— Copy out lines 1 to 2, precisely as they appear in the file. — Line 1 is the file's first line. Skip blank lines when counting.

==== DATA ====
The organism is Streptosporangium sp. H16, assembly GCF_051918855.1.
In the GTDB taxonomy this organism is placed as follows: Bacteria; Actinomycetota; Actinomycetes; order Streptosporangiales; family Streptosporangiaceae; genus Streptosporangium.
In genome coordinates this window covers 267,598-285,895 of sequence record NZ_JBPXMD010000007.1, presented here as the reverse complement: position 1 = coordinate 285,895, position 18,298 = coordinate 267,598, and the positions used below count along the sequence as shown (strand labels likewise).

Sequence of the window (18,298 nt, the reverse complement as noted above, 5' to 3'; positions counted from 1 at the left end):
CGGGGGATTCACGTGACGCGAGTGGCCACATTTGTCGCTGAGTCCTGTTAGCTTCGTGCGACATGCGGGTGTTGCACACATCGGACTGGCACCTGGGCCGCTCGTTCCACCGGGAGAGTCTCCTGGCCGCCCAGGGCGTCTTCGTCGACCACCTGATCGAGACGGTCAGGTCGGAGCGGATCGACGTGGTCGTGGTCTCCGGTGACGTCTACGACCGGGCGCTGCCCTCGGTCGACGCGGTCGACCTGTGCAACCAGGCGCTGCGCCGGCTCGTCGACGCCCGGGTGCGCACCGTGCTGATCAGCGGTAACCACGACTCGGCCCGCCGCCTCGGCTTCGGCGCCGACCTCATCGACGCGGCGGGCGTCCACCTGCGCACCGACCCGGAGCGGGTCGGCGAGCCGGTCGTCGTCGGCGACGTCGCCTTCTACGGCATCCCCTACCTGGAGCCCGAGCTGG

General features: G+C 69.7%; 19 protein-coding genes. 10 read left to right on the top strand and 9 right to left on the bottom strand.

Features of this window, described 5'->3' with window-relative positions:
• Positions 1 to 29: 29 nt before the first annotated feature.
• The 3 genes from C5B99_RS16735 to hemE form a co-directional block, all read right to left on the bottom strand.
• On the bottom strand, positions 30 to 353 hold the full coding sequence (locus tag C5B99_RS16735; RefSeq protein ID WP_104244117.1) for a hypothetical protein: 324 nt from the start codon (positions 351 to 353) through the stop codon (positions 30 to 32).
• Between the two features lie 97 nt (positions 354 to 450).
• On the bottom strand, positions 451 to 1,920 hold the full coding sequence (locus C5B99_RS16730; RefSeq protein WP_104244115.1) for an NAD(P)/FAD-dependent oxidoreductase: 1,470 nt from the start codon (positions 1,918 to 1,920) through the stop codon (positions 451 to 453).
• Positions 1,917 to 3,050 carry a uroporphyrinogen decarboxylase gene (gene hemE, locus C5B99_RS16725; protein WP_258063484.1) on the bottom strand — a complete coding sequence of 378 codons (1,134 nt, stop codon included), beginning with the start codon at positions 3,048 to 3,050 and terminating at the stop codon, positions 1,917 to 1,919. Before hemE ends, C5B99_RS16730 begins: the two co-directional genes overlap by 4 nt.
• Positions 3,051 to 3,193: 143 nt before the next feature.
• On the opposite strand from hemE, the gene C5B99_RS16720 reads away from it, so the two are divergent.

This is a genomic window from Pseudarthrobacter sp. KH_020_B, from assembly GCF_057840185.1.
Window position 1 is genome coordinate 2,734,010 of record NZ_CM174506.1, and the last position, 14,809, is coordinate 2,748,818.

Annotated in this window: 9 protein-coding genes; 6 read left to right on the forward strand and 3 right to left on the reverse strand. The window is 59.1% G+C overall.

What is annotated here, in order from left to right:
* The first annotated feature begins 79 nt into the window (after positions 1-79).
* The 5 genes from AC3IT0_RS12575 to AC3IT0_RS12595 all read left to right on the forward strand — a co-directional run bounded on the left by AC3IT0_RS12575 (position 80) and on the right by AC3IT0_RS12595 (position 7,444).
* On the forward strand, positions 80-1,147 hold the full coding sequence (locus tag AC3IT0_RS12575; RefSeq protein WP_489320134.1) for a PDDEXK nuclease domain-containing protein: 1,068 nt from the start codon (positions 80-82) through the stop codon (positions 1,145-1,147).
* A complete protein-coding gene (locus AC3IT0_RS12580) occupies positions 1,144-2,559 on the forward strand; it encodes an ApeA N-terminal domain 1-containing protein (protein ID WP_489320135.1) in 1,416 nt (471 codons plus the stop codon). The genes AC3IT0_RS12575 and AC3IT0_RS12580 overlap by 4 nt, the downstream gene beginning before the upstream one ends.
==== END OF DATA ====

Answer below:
The organism is Streptosporangium sp. H16, assembly GCF_051918855.1.
In the GTDB taxonomy this organism is placed as follows: Bacteria; Actinomycetota; Actinomycetes; order Streptosporangiales; family Streptosporangiaceae; genus Streptosporangium.